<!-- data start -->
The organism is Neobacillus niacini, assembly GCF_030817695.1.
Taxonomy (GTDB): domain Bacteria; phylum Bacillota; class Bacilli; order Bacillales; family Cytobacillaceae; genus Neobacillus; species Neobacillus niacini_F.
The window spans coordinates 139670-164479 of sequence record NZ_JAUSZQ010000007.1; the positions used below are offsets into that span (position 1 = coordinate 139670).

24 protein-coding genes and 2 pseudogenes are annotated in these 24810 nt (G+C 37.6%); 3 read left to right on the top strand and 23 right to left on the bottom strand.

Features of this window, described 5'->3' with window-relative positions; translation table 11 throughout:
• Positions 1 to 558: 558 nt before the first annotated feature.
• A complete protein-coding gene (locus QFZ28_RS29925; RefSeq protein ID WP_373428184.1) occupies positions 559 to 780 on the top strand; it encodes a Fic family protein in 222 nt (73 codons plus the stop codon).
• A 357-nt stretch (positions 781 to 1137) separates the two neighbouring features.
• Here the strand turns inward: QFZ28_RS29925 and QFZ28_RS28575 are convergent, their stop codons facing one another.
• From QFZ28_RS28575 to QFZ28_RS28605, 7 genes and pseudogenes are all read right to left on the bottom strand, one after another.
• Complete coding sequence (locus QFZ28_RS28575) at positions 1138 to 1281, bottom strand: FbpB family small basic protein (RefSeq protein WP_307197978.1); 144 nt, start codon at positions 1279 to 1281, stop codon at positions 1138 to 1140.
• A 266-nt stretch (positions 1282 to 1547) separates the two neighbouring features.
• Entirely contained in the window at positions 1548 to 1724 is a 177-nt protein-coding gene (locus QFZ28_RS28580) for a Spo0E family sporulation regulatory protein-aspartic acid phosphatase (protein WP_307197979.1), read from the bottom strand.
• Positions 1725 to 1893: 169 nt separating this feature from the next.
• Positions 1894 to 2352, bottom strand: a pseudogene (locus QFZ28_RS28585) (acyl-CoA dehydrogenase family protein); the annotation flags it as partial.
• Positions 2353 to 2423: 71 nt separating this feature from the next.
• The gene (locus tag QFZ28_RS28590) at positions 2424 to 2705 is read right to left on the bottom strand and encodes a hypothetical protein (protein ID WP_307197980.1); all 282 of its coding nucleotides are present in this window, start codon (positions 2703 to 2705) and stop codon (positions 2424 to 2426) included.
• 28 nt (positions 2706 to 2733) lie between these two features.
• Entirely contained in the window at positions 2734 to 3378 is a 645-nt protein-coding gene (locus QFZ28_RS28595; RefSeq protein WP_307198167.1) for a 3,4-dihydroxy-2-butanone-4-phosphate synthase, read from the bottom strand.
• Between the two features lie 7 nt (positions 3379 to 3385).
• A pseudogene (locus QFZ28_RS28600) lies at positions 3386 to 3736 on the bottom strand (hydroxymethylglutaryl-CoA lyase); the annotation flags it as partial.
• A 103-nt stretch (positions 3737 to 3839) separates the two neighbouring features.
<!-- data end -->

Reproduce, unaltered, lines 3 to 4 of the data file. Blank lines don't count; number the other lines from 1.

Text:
The window spans coordinates 139670-164479 of sequence record NZ_JAUSZQ010000007.1; the positions used below are offsets into that span (position 1 = coordinate 139670).

24 protein-coding genes and 2 pseudogenes are annotated in these 24810 nt (G+C 37.6%); 3 read left to right on the top strand and 23 right to left on the bottom strand.